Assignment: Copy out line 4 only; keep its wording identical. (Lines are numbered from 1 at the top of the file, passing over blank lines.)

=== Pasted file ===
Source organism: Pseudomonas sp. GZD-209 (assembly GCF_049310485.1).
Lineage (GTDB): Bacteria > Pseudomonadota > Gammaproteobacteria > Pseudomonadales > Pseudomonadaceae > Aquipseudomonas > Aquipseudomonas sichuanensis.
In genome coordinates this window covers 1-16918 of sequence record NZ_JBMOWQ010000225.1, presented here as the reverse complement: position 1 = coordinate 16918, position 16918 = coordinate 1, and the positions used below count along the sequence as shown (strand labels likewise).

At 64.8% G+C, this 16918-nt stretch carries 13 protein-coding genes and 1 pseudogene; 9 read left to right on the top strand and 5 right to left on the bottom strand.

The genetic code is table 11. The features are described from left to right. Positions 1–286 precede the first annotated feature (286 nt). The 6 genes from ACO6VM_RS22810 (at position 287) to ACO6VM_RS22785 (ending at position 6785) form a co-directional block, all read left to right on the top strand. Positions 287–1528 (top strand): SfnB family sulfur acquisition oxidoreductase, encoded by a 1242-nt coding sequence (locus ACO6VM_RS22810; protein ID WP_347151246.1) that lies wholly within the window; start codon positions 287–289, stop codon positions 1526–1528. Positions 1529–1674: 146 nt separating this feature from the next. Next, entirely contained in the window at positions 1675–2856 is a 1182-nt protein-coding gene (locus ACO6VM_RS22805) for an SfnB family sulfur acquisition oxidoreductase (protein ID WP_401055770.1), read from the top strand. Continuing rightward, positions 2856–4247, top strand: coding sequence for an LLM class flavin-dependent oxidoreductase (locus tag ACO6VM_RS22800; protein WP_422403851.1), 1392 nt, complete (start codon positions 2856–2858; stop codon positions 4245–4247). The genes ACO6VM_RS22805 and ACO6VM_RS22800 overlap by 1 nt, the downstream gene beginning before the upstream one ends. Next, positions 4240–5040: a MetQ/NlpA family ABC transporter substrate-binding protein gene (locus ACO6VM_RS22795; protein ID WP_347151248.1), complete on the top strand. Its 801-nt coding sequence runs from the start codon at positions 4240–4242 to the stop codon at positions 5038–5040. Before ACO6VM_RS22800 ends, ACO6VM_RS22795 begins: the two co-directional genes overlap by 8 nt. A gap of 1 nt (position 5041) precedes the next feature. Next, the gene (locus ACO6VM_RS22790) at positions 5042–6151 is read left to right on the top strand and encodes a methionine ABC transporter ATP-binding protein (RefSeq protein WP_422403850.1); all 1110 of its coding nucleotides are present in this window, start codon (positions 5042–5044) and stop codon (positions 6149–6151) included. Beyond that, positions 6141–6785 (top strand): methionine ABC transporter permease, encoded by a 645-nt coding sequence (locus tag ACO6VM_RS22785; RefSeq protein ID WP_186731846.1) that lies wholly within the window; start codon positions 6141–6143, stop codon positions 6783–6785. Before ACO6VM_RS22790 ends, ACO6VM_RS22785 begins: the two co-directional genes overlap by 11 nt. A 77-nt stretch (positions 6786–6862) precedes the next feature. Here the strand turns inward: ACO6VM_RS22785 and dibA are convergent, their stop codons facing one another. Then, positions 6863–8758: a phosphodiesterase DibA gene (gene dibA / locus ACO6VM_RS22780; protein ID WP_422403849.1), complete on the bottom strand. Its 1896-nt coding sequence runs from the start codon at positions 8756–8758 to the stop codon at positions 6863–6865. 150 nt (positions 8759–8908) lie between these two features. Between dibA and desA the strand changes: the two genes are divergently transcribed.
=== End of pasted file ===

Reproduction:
At 64.8% G+C, this 16918-nt stretch carries 13 protein-coding genes and 1 pseudogene; 9 read left to right on the top strand and 5 right to left on the bottom strand.